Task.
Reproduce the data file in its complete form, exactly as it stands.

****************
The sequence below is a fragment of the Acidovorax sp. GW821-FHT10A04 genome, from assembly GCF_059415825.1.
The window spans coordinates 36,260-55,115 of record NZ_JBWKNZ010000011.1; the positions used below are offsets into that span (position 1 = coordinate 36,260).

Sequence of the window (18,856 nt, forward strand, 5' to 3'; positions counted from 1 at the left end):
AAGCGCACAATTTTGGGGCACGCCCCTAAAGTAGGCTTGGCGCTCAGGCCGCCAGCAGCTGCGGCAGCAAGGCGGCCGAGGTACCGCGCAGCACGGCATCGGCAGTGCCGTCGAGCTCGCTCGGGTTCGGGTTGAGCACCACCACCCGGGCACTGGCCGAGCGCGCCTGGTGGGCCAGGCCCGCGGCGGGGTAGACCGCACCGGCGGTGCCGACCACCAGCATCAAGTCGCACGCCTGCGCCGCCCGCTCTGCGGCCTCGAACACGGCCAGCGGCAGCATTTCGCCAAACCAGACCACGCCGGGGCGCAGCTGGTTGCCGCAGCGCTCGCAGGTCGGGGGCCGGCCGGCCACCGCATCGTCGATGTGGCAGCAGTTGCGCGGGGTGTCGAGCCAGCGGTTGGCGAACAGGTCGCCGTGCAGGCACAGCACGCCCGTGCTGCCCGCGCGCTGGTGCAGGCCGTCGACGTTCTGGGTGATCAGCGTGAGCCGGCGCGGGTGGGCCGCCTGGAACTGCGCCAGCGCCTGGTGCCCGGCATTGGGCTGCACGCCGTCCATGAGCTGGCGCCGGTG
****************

The sequence below is a fragment of the Acidovorax sp. GW821-FHT10A04 genome, from assembly GCF_059415825.1.
The window spans coordinates 36,260-55,115 of record NZ_JBWKNZ010000011.1; the positions used below are offsets into that span (position 1 = coordinate 36,260).

Sequence of the window (18,856 nt, forward strand, 5' to 3'; positions counted from 1 at the left end):
AAGCGCACAATTTTGGGGCACGCCCCTAAAGTAGGCTTGGCGCTCAGGCCGCCAGCAGCTGCGGCAGCAAGGCGGCCGAGGTACCGCGCAGCACGGCATCGGCAGTGCCGTCGAGCTCGCTCGGGTTCGGGTTGAGCACCACCACCCGGGCACTGGCCGAGCGCGCCTGGTGGGCCAGGCCCGCGGCGGGGTAGACCGCACCGGCGGTGCCGACCACCAGCATCAAGTCGCACGCCTGCGCCGCCCGCTCTGCGGCCTCGAACACGGCCAGCGGCAGCATTTCGCCAAACCAGACCACGCCGGGGCGCAGCTGGTTGCCGCAGCGCTCGCAGGTCGGGGGCCGGCCGGCCACCGCATCGTCGATGTGGCAGCAGTTGCGCGGGGTGTCGAGCCAGCGGTTGGCGAACAGGTCGCCGTGCAGGCACAGCACGCCCGTGCTGCCCGCGCGCTGGTGCAGGCCGTCGACGTTCTGGGTGATCAGCGTGAGCCGGCGCGGGTGGGCCGCCTGGAACTGCGCCAGCGCCTGGTGCCCGGCATTGGGCTGCACGCCGTCCATGAGCTGGCGCCGGTG